Why you should start composting in 2023

By Sammie Eastwood
Millions of tonnes of food waste is created every year and sent to rot in landfills. But there is a much better use for it. Compost

Food waste is a huge problem, it is estimated that the UK alone throws away 9.5million tonnes of food waste every year, even when many of its citizens are struggling to make ends meet. UK supermarkets are said to be throwing away 100,000s of edible items each year due to guidelines preventing them from selling things past certain, in many cases, arbitrary dates. Although, a step to tackle this has been to remove ‘best before’ from many of their products. But supermarkets are not the only problem.

Year after year, consumers throw away millions of tonnes of food due to poor meal planning and a lack of education on how to identify spoiled foods. According to the Waste and Resources Action Program (WRAP) the cost of living crisis is helping to reduce household food waste as people become more conscious of their spending. Food scarcity is confronting shoppers on a daily basis as supermarkets still battle with empty shelves. Anyone who attempted to buy a tomato in March 2023 likely came up short.

But even with consumers being more conscious about how much food they’re wasting, there is still food waste that exists that needs to be dealt with. For most this will end up in landfill along with all other non-recyclable waste. Except, food waste is recyclable, but unfortunately composting isn’t as popular of a practice as it should be. People think of it as messy or space inefficient, but there are plenty of ways to start composting that are easy, while helping to make you and your business a little more green.

Why is composting a good thing

Composting represents a rich source of organic material that can be used for gardening, growing vegetables and even for indoor plants. While acting as a means to reduce the waste that is sent to landfill, it actually has other unexpected benefits. For instance, well made compost contains a host of micronutrients that can act as pesticides, that can reduce the dependence on chemicals that damage the environment.

Compost creates excellent soil, adjusting things such as air circulation, nutrient density, as well as the PH level to make it a perfect environment for growing plants and crops. As it is a by-product of food you have already bought, it is essentially free fertiliser, and has much lower air miles than similar products you’d buy in a store.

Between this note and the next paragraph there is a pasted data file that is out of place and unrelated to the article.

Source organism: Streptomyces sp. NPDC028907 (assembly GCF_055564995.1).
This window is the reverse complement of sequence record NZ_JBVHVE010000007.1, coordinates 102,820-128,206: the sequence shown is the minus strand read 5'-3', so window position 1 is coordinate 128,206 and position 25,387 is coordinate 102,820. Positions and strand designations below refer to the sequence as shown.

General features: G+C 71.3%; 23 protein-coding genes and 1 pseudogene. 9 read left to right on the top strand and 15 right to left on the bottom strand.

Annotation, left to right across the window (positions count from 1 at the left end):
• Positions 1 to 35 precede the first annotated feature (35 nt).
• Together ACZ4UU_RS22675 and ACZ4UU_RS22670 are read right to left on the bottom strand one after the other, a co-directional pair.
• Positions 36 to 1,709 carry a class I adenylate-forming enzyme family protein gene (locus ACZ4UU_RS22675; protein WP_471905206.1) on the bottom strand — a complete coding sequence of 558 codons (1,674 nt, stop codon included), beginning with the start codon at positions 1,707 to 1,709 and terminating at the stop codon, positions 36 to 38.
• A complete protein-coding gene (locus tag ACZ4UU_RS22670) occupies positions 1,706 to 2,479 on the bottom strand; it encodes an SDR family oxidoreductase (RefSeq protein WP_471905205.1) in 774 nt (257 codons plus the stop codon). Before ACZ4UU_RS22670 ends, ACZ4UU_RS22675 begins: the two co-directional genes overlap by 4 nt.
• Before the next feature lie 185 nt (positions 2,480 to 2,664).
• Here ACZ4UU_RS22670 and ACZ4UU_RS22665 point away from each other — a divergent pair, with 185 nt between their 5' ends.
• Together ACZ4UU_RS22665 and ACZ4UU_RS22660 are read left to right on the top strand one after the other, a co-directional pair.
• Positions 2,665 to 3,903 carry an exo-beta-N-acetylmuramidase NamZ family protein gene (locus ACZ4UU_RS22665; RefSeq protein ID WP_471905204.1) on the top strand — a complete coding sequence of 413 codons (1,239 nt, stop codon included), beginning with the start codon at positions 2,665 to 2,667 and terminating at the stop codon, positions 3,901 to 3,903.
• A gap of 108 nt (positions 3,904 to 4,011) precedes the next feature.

Methane emissions from organic materials are responsible for a third of methane emissions every year, this is especially true in landfills where there is a lack of good air circulation allowing the gases to build up. Composting helps to reduce these gases, since the methane-producing microbes aren’t activated, and less materials are being sent to landfills. Not only this but compost actually pulls CO2 from the atmosphere, so the more of it there is in circulation the better the air quality for everyone.

Further to this, certain products made from vegetal materials, such as paper or cardboard, can be composted, which also cuts down on the amount of recycling produced by a business or household. This reduces the amount of waste that needs to be transported, which helps lower emissions through lower vehicle use and less processing at recycling centres.

How can I get started composting?

Starting composting might seem intimidating for some people but it’s a lot easier than it seems. Many compost bins are available, which can be stored alongside recycling or refuse bins in a home or office kitchen. Although it is a good idea to empty compost bins on a more regular basis to avoid attracting flies inside.

For storing compost there are a lot of great solutions, such as this Compost Tumbler made by mantis, that allows for good circulation of the compost. Although, making and storing compost isn’t for everyone. You might not have the space to make compost or not have a use for the end product. However, apps like OLIO allow you to connect with local people who would be happy to take that organic waste off your hands. So, there’s really no excuse not to start.

For those who actually do want to take on the challenge of making their own compost, here are a few hints and tricks to get you started. According to experts, good compost is made up of equal measures of ‘green’ and ‘brown’ waste. The former being things such as vegetable waste, eggshells, cardboard, while the latter is made up of garden waste such as dead leaves and twigs. It is important to never put cooked food, dairy products, meat or fish onto compost as these create bad odours and attract pests like flies and rats. It can take up to 9 to 12 months for good compost to be produced, making this a waiting man’s game, but well worth it.


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